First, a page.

I'm reading Trading Volatility (Colin Bennett) and there's a phrase regarding delta skew measure on p. 208 that I don't quite understand:

An example of skew measured by delta is [25 delta put - 25 delta call] / 50 delta. As this measure WIDENS the strikes examined as vol rises, in addition to normalizing (i.e., dividing) by the level of Volatility, it is a "pure" measure of skew.

I have a problem with the word "widens". As I understand for OTM options if you increase the implied vol the absolute delta will rise. So if vol has rised as written above, then wouldn't a 25 call/put has a tighter strike range? (Lower strike for the call and higher strike for the put). Because for the same delta 25, since vol is higher, the strike does not need to work as much in our favor so to speak. Therefore, wouldn't it be that when vol rises, the strike range of the skew is tighter and when vol decreases, the strike range will be wider?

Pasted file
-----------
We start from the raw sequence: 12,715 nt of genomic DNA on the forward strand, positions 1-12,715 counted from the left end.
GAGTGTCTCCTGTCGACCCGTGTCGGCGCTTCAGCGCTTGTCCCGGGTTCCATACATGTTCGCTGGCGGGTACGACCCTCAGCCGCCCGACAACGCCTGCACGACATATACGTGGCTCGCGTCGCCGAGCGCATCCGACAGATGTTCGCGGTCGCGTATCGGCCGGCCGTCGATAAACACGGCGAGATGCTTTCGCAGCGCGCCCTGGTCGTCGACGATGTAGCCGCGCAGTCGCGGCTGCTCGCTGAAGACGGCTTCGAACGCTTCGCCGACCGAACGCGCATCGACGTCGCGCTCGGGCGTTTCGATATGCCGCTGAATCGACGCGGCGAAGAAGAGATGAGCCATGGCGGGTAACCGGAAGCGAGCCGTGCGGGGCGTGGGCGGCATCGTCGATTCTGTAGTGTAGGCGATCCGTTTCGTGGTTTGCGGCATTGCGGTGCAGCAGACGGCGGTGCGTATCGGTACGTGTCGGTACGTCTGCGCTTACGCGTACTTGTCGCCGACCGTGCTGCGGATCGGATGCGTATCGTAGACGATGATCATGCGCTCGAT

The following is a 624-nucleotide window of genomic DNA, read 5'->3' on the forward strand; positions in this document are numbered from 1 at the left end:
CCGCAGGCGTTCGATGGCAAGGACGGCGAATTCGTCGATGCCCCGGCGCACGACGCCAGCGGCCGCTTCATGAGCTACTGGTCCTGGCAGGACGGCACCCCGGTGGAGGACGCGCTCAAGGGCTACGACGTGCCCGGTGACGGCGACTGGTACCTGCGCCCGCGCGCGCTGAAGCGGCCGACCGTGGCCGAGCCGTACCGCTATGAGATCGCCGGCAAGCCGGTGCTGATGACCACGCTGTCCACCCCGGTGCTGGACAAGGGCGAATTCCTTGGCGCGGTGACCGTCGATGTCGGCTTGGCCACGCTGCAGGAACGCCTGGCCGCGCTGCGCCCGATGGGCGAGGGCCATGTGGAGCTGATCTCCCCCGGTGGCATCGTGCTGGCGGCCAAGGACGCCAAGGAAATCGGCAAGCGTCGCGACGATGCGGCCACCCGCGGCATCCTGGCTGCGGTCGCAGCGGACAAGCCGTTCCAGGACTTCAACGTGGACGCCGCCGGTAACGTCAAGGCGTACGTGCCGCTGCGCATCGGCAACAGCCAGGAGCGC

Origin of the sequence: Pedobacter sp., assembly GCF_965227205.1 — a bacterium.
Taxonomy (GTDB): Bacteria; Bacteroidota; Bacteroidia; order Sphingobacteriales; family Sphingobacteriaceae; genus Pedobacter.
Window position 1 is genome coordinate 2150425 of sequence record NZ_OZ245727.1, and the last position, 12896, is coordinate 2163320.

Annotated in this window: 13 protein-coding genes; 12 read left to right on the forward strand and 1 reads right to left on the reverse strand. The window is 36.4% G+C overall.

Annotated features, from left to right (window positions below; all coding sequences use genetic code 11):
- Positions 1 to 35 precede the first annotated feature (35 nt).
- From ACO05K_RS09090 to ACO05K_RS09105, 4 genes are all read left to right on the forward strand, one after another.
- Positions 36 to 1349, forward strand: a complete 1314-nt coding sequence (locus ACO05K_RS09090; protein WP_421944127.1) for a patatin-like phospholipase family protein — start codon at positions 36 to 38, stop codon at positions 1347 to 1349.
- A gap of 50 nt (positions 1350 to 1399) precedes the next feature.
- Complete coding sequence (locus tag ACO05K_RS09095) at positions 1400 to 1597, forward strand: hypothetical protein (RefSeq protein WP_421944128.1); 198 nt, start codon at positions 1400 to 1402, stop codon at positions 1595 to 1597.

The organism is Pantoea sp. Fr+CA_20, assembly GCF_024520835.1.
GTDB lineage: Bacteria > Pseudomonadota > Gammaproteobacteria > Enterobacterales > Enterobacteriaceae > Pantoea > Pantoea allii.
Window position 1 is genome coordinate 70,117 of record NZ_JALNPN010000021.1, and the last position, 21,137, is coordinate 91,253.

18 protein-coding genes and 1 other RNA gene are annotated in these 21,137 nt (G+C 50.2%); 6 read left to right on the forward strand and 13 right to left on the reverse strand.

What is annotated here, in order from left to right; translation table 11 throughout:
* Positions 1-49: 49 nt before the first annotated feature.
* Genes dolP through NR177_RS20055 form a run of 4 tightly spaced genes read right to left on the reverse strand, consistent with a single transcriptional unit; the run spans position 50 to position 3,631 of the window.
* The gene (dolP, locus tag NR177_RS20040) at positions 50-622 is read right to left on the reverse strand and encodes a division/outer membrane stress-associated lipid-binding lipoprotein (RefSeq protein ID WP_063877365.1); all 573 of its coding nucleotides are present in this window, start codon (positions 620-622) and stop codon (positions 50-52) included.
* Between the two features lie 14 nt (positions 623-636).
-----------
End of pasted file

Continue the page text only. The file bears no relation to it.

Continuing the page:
I feel like my reasoning is in reverse somehow but I just can't put a finger on it.

Thanks for any help.


The important thing here is that delta gets smaller as you get further out of the money.

You are correct that the delta of the option will increase if vol increases. So to find the new 25 delta strikes, you will need to go further out of the money, i.e. wider strike range.

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